PARK CITY, UTAH -- To hear members of the iconic rock group the Eagles tell it, the choice to break almost four decades of near total media silence and put out a revealing rockumentary that traces their humble beginnings through superstardom to spectacular in-fighting to the band’s inevitable 1980 bust-up came down to a simple proposition.
“It was time to get it down if we were going to do it,” said the Eagles’ notoriously reticent drummer-singer, Don Henley. “It could come to a screeching halt tomorrow. We thought it was time.”
“The History of the Eagles Part I” is making its world premiere at Sundance Saturday night and the group held a news conference several hours before to announce that the film -- produced by Oscar-winning documentarian Alex Gibney and directed by longtime documentary editor Alison Eliwood -- has been acquired by Showtime, which will begin airing and streaming it on demand Feb. 15. “History of the Eagles Part 2” will premiere on the network the following day.
Eagles singer-songwriter Glenn Frey noted that the global audience who reveres the group’s music has never had the chance to have insight into its creative imagineering (and bickering) until now.
“We have not over exposed in the last 42 years,” said Frey. “There’s a lot that’s been left to people’s imaginations. For us, it’s an opportunity to sort of give people a view of what it was like to be running around the country in the 1970s, making records. . . ”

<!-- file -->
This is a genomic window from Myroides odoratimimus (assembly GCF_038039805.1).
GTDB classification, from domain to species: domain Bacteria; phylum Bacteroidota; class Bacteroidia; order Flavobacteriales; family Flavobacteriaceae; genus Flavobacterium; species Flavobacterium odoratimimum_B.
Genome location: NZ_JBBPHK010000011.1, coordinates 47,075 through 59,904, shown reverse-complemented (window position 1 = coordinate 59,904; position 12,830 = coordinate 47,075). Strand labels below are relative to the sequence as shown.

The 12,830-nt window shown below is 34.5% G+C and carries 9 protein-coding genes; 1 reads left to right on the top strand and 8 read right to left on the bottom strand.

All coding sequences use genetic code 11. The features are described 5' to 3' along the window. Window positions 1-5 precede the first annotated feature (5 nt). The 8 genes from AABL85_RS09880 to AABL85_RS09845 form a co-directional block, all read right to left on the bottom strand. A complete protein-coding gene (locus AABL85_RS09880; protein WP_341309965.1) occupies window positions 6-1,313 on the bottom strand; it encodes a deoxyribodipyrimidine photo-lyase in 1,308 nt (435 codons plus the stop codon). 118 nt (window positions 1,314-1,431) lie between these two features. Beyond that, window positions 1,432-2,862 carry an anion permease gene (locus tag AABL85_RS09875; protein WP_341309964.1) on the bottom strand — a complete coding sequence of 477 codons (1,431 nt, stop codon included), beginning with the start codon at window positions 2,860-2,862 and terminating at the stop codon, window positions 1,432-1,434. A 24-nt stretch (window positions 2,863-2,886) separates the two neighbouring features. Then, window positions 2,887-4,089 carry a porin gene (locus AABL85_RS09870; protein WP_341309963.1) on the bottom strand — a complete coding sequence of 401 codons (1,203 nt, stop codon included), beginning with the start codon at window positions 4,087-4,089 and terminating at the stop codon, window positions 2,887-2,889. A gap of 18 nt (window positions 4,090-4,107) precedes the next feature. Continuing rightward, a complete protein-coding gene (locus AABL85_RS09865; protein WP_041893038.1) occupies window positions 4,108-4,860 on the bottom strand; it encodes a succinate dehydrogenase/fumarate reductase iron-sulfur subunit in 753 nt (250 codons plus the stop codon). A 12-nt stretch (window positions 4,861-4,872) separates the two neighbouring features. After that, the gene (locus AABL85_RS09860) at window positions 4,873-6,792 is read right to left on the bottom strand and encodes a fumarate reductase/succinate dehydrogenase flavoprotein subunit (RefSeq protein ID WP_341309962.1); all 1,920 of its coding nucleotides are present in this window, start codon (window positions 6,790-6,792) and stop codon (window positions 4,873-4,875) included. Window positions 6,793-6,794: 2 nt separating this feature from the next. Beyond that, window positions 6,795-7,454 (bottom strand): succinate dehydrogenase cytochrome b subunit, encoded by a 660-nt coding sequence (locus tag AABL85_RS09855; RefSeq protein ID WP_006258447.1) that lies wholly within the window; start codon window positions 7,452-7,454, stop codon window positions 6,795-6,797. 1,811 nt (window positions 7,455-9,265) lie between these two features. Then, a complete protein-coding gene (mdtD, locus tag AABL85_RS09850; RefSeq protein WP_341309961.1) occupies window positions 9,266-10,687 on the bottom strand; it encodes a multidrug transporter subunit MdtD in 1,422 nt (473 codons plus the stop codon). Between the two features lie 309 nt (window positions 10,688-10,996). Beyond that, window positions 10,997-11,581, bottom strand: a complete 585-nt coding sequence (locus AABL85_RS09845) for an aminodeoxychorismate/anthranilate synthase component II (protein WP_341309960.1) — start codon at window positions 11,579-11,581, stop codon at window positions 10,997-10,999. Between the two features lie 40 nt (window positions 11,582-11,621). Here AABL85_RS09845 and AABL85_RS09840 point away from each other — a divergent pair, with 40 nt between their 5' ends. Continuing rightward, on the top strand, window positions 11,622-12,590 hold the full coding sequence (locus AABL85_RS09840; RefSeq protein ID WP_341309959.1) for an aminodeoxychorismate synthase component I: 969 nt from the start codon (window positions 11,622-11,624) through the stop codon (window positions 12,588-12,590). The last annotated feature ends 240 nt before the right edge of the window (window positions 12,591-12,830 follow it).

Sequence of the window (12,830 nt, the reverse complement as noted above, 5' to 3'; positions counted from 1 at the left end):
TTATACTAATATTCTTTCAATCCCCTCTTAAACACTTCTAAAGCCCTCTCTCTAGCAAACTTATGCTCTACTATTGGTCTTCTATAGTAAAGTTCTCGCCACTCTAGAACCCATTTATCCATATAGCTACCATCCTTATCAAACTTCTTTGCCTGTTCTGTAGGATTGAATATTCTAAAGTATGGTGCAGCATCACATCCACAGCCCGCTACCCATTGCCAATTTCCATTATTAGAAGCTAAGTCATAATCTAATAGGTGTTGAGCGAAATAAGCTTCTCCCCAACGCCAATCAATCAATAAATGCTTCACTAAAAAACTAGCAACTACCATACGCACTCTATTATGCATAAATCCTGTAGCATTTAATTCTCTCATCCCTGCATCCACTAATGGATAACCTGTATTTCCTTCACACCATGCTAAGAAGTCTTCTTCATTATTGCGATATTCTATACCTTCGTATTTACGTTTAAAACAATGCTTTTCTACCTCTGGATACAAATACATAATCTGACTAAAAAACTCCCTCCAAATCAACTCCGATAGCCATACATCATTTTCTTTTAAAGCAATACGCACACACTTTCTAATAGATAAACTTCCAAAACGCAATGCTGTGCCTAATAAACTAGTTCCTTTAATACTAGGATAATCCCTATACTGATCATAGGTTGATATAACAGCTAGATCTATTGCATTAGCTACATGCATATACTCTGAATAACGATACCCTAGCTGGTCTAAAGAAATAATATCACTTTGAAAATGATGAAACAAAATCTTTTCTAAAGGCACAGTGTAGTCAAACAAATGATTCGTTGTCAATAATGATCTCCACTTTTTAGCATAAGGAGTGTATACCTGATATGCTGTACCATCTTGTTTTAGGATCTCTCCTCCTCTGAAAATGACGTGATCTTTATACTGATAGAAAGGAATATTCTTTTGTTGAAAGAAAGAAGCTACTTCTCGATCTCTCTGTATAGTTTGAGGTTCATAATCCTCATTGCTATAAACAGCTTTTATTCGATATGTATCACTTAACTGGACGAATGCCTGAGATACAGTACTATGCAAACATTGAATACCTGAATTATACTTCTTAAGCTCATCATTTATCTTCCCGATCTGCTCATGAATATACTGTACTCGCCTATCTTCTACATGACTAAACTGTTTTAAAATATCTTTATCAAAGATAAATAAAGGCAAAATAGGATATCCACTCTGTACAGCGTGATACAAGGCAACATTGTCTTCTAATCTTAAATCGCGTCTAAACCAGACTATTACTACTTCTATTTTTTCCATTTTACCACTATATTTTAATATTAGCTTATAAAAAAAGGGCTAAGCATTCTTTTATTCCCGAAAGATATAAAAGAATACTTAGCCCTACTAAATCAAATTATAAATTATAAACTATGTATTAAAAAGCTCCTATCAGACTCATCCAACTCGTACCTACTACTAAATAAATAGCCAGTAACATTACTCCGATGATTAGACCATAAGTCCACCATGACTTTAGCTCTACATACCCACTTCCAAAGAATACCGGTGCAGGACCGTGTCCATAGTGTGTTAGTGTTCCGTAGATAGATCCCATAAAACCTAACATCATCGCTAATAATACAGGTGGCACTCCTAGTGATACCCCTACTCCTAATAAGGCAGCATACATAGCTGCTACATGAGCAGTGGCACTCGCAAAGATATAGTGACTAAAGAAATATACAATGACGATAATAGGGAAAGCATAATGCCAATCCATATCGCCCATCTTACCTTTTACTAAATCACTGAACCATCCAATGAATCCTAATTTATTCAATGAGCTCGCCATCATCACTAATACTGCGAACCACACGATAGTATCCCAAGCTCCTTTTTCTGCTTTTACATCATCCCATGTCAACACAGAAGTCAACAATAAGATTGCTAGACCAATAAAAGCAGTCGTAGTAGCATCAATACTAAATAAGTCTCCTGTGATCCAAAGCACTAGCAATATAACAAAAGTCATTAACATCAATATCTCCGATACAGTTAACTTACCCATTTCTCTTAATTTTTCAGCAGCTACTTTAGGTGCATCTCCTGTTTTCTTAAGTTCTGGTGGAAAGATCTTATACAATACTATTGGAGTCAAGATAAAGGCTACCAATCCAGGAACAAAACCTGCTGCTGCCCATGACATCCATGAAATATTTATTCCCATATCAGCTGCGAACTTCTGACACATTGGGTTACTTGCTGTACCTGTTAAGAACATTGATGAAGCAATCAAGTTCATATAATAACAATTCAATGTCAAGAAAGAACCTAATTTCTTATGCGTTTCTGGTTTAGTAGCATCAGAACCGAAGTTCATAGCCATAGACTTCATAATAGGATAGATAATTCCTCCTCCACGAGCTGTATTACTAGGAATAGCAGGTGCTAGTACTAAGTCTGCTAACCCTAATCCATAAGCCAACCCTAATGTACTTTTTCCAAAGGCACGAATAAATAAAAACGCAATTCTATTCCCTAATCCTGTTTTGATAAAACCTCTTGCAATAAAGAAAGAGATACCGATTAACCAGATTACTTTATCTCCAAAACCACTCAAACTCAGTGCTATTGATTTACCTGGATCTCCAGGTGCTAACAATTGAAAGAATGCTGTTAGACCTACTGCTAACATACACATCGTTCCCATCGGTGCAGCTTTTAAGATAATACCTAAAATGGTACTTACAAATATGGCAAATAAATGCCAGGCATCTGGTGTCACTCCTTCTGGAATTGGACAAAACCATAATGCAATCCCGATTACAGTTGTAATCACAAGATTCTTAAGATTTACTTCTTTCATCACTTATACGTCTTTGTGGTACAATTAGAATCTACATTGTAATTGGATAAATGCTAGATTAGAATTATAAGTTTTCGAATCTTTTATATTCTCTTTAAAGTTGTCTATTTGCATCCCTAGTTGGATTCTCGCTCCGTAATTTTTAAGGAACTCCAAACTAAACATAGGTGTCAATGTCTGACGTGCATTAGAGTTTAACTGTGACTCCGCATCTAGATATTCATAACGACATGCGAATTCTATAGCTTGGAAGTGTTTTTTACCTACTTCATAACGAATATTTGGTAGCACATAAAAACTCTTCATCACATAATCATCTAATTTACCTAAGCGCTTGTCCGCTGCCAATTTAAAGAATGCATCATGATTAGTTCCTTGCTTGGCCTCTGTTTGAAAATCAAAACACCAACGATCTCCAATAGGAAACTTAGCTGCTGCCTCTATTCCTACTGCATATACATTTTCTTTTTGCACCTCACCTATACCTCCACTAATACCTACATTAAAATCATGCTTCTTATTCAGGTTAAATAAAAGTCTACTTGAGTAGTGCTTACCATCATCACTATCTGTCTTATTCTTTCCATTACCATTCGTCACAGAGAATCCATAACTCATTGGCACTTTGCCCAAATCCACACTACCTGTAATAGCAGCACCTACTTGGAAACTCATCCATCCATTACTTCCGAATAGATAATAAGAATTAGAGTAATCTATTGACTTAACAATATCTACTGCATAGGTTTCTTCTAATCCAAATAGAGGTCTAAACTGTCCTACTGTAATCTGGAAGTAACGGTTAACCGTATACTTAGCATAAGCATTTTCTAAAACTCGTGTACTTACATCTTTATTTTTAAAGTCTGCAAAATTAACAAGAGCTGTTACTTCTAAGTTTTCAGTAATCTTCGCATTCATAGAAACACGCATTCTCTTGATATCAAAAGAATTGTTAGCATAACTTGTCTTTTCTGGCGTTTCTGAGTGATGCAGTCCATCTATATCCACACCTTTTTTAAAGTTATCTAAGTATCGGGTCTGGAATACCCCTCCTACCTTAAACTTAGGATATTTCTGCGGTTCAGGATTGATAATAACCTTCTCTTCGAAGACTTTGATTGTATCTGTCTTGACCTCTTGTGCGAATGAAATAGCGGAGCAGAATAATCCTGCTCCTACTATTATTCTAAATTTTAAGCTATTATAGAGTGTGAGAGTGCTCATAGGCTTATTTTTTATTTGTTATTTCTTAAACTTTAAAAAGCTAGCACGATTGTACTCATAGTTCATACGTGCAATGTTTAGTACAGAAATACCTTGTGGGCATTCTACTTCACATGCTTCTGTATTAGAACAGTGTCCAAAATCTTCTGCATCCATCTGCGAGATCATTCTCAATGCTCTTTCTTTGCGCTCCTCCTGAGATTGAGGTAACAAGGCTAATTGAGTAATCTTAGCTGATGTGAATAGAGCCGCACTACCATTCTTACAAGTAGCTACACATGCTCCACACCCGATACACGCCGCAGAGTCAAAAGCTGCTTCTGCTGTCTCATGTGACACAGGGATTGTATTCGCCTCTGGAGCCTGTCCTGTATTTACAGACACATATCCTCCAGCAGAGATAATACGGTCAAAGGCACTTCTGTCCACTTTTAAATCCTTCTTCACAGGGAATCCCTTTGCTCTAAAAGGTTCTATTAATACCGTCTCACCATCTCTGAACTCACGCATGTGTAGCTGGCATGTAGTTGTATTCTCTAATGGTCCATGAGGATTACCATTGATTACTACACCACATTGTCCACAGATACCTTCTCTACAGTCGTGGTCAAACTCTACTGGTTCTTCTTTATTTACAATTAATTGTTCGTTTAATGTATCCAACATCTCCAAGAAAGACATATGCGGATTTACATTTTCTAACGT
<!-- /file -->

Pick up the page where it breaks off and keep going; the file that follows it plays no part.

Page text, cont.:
“. . . Growing up in public,” interrupted Henley.
Much of the film probably will come as a revelation even to super fans of the Southern-fried balladeers who rose to fame for their brand of rock with a conceptual bent. Aside from talking head interviews with the members, a substantial portion of “History of the Eagles’” footage -- Super 8 with sound, outtakes for a never released 1977 documentary partially shot by cinematographer Haskell Wexler -- was locked in band members’ personal archives and has never been seen by the public.
“We were very private. We didn’t allow access,” Henley said. “We tried to keep it in-house. But we had the foresight to film some backstage stuff. And that’s in the film.”
Lead guitarist Joe Walsh used the news conference as an opportunity to revise what he feels has been a long-held misconception about the Eagles.
“The bitter fighting that the media loved to talk about really didn’t take place,” Walsh said. “We argued a lot and we discussed stuff a lot. That tension had a lot to do with our creative process.”
“Most of the things written about this band are focused on conflict,” added Henley. “We call it the Journalism of Conflict. It sells magazines and newspapers. But as people will see in this documentary we had fun. Some of it is not on film, and that’s good. But a lot of it is.”
For the Record, 11:10 a.m. Jan. 21: A previous version of the photo caption on this post incorrectly identified two members of the Eagles. Don Henley is second from left, and Glenn Frey is third from left.